The rigid setup of the cubicle made it possible for companies to cram people into smaller spaces and avoid the noisy disturbances that the open office layout was all-too familiar with. But as work changed and projects required more cross-department collaboration, cubicles weren’t cutting it anymore.
Now a staple of Silicon Valley, and everywhere tech culture rings true, the open office layout design has made a comeback over the past handful of years.
Let’s talk activity-based working
Modern office design is meant to mirror employee behavior. Iconic furniture brand Herman Miller likes to say, “People are the most critical asset to every organization. So why aren’t more offices designed to support their needs and activities?” Their “Living Office” product line brings the activity-based workplace sentiment to life by bringing pieces to the workplace designed around people and the work they do now (vs. the traditional method of designing around processes and tech of a particular era).
That’s where activity-based working comes in. An activity-based workplace is a flexible office environment where people are provided with a choice of settings that support a variety of tasks throughout the day. This type of office says to employees that their company recognizes that providing people with the freedom to choose when, where, and how they work is necessary for their success.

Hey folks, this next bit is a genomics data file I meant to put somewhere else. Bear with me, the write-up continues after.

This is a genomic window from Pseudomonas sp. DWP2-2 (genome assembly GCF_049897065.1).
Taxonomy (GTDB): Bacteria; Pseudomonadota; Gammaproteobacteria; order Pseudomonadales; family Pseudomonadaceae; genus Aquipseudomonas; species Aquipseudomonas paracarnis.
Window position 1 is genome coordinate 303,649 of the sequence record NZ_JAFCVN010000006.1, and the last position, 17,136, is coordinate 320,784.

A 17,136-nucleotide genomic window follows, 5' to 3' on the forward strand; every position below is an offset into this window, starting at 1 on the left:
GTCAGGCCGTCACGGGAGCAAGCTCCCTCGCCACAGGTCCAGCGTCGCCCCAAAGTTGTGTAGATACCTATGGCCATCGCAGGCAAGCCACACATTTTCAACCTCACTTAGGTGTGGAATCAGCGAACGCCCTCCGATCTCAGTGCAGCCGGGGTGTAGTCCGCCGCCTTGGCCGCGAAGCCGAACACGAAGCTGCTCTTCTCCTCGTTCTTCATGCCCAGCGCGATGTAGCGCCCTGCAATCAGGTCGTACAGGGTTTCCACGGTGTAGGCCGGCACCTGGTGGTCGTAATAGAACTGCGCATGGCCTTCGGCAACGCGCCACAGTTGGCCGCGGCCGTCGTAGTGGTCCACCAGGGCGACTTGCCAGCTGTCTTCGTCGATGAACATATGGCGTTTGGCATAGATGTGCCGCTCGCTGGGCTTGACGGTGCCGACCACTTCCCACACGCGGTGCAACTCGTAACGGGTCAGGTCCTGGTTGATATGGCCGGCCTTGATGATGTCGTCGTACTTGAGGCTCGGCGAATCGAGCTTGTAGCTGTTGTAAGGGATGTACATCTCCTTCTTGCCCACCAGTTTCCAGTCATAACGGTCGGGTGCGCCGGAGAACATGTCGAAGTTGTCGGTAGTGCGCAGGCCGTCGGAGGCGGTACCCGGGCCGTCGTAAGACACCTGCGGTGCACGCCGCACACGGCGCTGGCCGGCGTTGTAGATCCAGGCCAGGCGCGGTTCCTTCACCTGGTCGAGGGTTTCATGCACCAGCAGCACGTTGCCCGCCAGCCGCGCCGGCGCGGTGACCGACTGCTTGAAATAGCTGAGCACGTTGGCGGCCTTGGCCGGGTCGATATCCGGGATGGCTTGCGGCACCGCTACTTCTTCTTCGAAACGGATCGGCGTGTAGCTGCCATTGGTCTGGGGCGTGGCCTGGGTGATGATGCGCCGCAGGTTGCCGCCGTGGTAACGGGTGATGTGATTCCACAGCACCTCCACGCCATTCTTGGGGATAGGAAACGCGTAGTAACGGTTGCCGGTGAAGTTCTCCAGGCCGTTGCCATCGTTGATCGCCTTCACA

An agile office design
When employees work away from the office, where do they tend to go (aside from their couch)? The local coffee shop. There’s a reason coffee shops are popular spots to get work done, aside from their inherent trendiness. It’s because coffee shops are a prime example of an activity-based workplace.
Imagine you walk into your favorite local coffee shop. The ambiance and interior design are spot on, creating a comfy, inviting feel. You feel inspired to be productive simply because you’re happy to be there amongst other hard working individuals. The barista immediately recognizes you and without saying a word, your order is in the works. Once you get your coffee, the choice is yours. Do you retreat to the private corner chair for focus work? Do you choose the comfy couches meant for conversation or reading? Or are you working on a project that requires lots of space and constant communication? If that’s the case, you’d probably go with the long high top tables.
Maybe you switch between all three (or more) spaces depending on what you’re working on at the moment. That’s the magic of activity-based work in office design. You’re not assigned to any one spot for the entirety of the workday.
But without those flex space options in the office (private area or pod, lounge-style area, collaborative high-top tables), the choice disappears and employees are given two options to get work done: a desk or a meeting room. And once that gets old, they’ll retreat to that local coffee shop we were just talking about.
Inspiration for flex space meant to support activity-based working